Only later did I learn what a bargain the ratepayers and art lovers of Scotland have got in this major Riley tour (the exhibition goes to the Dick Institute, Kilmarnock in october, then the McLean at Greenock, and the Lillie, Milngavie before ending at Paisley Art Gallery in April, 1987). For owing to the imaginative collaboration and pooling of resources of these five district council galleries (plus aa sixth, Dumfries and Galloway whose absence from the tour is merely due to space problems), the newly formed South West Galleries Association are fighting the cuts by getting value for money through partnership.

At a time when exhibition budgets can easily top £1000,000, South West Galleries have achieved a major coup for well under £19,000 (this covers the entire eight-month tour).

Everything, even the catalogue design, is done in house. Each gallery chips in with a standard payment (in this case generously matched by more than 50% from the Scottish Arts Council. Competitive prices for transport and printing were essential but even Riley's dealer, Alex Gregory-Hood of London's Juda Rowan Gallery, said he was well pleased with the Firebird colour invitation card. And as one informed Museum Council official observed, 'the exhibition is a triumph. If the South West Galleries Association can pull this off, then the sky's the limit for them.'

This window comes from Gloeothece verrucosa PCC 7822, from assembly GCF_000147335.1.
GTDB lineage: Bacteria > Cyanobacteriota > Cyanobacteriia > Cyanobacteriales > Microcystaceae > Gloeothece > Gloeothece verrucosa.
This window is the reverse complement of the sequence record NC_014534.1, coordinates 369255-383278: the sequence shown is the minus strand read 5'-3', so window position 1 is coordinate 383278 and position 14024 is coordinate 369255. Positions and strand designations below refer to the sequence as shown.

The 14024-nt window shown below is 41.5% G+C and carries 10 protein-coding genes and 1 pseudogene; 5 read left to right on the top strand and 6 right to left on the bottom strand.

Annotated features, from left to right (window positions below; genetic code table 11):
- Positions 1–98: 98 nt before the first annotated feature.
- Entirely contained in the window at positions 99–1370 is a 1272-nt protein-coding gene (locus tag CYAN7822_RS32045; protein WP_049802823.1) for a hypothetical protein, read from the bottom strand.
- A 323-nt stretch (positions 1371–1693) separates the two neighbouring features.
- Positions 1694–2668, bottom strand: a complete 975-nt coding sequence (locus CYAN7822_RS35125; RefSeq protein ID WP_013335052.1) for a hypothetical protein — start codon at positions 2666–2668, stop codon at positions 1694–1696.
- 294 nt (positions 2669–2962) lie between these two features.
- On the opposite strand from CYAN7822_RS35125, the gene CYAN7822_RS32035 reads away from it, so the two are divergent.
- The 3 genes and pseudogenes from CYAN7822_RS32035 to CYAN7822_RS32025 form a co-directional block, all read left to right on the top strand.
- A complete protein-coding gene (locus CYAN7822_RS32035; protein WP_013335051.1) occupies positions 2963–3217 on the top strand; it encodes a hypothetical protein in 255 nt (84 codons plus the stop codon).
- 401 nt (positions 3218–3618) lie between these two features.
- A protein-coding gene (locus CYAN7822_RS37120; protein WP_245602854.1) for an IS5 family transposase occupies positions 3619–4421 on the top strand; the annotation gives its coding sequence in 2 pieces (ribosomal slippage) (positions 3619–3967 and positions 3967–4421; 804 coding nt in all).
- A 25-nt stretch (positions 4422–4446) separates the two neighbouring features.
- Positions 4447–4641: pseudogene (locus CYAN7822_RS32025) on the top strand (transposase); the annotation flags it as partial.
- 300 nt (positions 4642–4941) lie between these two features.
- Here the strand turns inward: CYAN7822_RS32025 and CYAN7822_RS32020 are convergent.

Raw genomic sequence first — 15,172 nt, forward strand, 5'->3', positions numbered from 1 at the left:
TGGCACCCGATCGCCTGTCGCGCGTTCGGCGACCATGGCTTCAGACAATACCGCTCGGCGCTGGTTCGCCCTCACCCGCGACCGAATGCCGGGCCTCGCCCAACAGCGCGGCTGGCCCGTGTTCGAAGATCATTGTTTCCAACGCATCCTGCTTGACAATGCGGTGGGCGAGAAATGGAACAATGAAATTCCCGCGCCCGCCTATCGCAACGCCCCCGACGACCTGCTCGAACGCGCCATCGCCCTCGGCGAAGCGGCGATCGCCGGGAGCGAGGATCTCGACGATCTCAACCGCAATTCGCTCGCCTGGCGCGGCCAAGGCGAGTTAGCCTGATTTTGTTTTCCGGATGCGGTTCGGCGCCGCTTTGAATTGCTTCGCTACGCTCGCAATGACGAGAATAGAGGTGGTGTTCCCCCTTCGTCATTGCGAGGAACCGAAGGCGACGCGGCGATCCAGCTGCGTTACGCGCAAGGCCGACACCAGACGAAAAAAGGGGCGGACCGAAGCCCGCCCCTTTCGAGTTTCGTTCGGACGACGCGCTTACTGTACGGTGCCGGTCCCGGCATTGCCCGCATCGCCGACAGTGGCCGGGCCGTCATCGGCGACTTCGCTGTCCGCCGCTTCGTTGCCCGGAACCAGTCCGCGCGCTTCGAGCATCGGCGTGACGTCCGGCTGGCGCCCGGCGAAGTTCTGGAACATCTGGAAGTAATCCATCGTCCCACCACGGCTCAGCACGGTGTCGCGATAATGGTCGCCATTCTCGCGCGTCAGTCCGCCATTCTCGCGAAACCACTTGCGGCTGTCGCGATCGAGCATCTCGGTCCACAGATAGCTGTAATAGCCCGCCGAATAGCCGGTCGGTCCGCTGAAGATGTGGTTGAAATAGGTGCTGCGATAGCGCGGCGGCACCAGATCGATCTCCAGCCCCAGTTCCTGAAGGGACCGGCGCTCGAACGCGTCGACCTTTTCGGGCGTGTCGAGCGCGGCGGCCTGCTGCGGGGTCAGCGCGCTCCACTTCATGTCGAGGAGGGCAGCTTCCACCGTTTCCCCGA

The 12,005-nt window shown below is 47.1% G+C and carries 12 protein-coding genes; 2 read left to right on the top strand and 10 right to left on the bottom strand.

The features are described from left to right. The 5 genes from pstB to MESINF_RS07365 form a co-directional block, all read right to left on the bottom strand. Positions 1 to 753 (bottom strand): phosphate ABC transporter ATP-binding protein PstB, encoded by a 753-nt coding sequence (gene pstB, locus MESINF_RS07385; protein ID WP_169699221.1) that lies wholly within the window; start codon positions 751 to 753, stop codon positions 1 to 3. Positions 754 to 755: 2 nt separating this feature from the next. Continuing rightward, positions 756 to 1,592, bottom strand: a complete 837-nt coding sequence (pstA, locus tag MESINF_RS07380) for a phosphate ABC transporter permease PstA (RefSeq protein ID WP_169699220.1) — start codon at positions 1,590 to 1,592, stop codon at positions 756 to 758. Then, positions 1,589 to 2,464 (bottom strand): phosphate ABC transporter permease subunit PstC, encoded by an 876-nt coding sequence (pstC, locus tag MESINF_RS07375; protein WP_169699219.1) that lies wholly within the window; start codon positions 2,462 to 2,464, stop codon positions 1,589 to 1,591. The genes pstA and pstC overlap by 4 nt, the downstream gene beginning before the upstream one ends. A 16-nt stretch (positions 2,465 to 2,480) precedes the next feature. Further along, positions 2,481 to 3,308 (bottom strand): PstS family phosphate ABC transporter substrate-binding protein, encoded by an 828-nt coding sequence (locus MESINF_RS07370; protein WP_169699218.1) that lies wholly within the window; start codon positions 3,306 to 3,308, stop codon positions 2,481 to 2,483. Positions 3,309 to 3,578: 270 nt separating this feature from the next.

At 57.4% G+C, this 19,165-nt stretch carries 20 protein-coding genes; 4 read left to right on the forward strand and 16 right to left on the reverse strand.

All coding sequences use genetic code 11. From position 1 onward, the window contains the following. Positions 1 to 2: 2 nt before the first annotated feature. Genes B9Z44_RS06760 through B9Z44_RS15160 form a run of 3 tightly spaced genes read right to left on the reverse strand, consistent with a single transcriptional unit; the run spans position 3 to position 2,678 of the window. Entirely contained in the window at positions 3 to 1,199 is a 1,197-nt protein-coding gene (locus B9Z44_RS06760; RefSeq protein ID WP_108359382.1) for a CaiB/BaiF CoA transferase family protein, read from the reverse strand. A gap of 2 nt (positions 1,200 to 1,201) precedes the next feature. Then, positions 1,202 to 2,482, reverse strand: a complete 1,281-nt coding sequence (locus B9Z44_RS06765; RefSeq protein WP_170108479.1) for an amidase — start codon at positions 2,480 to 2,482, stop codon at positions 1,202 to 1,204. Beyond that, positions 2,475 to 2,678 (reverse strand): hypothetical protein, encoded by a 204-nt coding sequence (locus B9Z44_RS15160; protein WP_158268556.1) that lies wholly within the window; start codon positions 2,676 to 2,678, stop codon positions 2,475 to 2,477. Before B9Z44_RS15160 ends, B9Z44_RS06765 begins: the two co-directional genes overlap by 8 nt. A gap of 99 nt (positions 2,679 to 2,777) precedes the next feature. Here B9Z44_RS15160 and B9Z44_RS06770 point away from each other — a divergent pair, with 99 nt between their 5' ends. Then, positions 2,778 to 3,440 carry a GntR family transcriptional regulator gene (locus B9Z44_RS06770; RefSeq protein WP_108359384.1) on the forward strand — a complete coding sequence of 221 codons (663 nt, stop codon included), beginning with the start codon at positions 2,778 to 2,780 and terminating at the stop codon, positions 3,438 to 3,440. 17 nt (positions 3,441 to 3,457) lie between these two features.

Coincidentally, that very same day the Arts Council's Sir William Rees Mogg and Tim Mason in Scotland had been advocating a new drive for creative 'Partnership: Making Arts Money Work Harder'. And while sniping at Glasgow's Mayfest and the Crawford and MacRobert Arts Centre, they would have been encouraged to hear that by 11 a.m. on Saturday morning a queue had formed for the Riley exhibition which had 250 visitors in the first two hours. And this not on Princes Street or Sauchiehall Street, but in Rozelle Park on the outskirts of a small town.